It’s been 30 years since a hurricane made direct landfall in New England — but there’s a chance that streak will end later this week.
Tropical Storm Henri is the 8th named system of what has already been an active 2021 season. Right now, the storm is not threatening anyone — it’s spinning far offshore of the East Coast, about 800 miles south of Nantucket, with tropical storm force winds.
But over the next several days, the system is expected to strengthen and move closer to the Eastern Seaboard. It’s expected to pass safely east of the middle Atlantic, but may slam into eastern New England as a landfalling hurricane. The last time this happened was Hurricane Bob in 1991, which came ashore with 100 mph winds.
Much of the storm’s future is not yet known, but it’s advised that anyone exposed — especially those close to the coast of southeast New England — should start making initial preparations, like putting together a plan and hurricane safety kit.
Right now, the storm is being steered westward by a high pressure system near Bermuda.
It is fighting off strong winds in the upper atmosphere — called wind shear — so the overall structure is relatively disorganized. That’s why Henri has been gaining strength rather slowly. But on Friday, the wind shear is expected to dissipate, which will allow Henri to intensify.
The storm will also begin to turn north in response to a corridor opening up between eastward-moving high pressure over Bermuda moving and a weak upper level storm over the Ohio Valley. These two features will propel Henri over the warm waters of the Gulf Stream.
The lines on the below graphic represent the various computer model forecast tracks, and the cone represents the National Hurricane Center Track:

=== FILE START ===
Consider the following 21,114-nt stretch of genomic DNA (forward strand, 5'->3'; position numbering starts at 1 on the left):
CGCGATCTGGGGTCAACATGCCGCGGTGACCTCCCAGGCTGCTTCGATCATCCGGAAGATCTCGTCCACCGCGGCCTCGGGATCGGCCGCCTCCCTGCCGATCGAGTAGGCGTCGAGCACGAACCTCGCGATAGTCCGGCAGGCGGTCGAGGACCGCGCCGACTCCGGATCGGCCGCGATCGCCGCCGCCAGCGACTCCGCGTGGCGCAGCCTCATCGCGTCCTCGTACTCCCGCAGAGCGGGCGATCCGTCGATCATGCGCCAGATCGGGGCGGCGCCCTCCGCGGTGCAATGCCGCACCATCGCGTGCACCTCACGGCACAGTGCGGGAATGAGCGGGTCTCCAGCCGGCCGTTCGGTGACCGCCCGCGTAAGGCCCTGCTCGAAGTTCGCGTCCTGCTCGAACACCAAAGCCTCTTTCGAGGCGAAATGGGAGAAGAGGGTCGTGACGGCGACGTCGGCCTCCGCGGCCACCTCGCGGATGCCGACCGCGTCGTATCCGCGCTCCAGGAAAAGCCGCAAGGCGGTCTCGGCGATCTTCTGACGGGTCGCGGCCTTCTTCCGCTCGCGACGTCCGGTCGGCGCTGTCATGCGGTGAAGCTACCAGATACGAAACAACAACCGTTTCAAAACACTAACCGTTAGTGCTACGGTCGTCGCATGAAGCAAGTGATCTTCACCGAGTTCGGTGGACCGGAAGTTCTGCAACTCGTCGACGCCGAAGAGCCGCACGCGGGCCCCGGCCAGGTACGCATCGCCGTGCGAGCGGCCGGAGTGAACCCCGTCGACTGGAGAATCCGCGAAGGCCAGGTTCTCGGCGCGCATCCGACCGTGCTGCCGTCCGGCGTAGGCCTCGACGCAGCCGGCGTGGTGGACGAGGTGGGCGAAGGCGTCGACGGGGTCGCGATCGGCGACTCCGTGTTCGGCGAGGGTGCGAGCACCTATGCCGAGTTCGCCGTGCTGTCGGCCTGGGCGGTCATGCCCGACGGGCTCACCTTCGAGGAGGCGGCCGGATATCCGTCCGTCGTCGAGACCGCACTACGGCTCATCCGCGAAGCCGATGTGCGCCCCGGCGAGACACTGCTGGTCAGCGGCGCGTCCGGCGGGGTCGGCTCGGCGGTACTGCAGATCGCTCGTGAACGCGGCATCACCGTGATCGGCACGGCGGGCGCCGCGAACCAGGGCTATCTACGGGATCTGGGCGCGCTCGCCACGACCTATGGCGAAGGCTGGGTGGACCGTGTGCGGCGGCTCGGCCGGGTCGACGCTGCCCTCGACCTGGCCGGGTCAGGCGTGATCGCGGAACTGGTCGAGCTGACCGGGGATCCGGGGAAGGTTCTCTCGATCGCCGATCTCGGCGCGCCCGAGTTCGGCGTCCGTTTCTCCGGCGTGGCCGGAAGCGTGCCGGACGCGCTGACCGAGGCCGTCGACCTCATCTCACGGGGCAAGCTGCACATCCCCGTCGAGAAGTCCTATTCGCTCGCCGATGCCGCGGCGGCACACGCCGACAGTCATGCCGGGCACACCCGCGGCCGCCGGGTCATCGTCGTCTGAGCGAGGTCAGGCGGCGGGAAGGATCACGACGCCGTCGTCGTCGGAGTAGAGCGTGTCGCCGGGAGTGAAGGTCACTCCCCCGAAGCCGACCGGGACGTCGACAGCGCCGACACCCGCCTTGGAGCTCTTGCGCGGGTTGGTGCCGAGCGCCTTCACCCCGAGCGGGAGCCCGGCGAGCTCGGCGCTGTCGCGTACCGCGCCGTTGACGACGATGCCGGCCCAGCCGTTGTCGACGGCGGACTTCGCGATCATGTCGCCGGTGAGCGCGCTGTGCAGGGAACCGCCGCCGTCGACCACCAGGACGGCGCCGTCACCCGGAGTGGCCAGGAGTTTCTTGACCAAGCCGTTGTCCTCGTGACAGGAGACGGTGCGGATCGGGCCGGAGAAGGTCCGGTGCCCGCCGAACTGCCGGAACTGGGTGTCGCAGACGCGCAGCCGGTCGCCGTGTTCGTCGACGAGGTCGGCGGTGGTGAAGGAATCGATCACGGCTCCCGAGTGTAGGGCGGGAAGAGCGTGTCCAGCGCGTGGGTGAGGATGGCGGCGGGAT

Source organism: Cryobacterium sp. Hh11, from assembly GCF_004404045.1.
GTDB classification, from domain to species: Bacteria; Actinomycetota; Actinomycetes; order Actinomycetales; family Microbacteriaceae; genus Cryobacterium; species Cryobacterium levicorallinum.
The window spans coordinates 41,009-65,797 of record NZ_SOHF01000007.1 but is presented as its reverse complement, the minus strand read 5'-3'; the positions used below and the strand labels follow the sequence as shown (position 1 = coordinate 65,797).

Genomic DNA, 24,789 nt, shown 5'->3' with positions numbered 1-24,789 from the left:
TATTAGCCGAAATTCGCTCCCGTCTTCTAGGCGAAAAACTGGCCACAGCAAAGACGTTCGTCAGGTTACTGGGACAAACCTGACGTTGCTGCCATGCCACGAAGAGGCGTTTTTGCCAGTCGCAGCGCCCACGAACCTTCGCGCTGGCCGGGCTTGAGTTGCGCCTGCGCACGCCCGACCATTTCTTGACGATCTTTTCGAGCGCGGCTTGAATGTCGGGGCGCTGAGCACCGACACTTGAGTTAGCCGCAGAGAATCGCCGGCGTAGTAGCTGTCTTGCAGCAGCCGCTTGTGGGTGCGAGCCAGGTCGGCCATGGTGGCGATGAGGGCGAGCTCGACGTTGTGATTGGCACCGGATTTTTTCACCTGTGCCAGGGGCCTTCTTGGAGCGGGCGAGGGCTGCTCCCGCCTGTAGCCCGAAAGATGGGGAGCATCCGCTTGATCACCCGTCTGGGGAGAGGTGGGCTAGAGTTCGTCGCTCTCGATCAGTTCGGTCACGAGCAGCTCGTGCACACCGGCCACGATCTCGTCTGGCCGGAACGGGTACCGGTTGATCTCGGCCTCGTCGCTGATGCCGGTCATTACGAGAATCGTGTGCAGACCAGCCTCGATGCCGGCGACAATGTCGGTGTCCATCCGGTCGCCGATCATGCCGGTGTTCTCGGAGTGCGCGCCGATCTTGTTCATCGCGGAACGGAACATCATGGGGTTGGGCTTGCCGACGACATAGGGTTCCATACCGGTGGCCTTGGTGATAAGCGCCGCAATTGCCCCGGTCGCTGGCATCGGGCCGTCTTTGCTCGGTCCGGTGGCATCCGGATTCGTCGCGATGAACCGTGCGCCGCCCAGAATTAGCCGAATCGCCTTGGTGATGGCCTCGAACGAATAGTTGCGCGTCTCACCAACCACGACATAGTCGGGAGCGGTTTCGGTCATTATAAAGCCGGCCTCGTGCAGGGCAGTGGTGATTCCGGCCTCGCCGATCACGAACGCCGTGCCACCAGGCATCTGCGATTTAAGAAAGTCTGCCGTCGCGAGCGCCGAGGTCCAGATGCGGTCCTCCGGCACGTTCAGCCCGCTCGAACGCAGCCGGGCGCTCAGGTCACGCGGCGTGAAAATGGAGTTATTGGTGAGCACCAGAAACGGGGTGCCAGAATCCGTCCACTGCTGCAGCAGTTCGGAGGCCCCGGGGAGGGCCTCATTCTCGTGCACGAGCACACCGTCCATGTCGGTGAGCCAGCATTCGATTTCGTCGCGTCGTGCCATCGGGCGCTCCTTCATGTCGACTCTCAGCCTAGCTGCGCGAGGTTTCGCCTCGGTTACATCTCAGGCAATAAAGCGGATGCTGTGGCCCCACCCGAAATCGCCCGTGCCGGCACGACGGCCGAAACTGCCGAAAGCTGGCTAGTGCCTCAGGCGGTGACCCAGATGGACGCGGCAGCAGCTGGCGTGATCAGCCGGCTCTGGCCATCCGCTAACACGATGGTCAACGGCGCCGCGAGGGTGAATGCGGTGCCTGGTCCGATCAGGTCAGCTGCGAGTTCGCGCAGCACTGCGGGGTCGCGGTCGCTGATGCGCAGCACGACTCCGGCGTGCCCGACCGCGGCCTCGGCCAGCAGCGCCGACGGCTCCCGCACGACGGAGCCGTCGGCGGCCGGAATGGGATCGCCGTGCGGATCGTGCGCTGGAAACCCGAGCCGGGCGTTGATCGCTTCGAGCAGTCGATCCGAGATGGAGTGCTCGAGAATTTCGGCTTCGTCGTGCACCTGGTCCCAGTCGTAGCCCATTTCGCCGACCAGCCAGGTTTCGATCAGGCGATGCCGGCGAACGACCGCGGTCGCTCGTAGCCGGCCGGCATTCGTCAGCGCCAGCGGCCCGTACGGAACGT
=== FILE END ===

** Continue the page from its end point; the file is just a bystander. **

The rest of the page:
As the system continues to move north, the official forecast from the National Hurricane Center brings the intensity up to just shy of a Category 2 hurricane, with max winds of 90 mph late Saturday. The computer models forecast a similar intensity.
As Henri moves north, it will stir up the surf and cause a very high rip current risk along a large part of the Eastern Seaboard this weekend. It will likely move from the Carolinas to the Mid-Atlantic, and eventually into New England.
What happens after that makes all the difference between a direct hit on New England and a glancing blow. The difference hinges on low pressure moving eastward from the Ohio Valley into the Northeast.
There’s general agreement in the models that the circulation around low pressure will capture Henri, dragging it slightly further west than it otherwise would have gone. But the question is, how far west? That detail is still unclear and will be ironed out as the storm gets closer to the coast over the next day or two. But with over half of the computer models directing the storm directly into Southeast New England, it is early enough to raise the red flags.
Currently, the places most at risk are the extreme eastern areas like Martha’s Vineyard, Nantucket and Cape Cod. Still, a lot can and will change between now and then. And it should be noted there are at least a couple of solutions that take the storm even further west towards Long Island and at least a few that keep the center of the storm out to sea.
There’s another piece of uncertainty: Will the storm slow and weaken before any potential landfall?
Indications have shown that Henri may slow down some as it gets close to the New England coast. If that happens, it would give the storm just enough time to weaken below hurricane strength. That’s because ocean temperatures drop from 80 degrees off the Del Marva Peninsula to around 70 degrees south of Cape Cod, meaning less energy is available to feed the system.
Still, the real possibility exists that Henri will make landfall as a hurricane or very strong tropical storm sometime Sunday. If that occurs. expect significant coastal flooding from storm surge, lashing winds gusting to hurricane force and tropical downpours.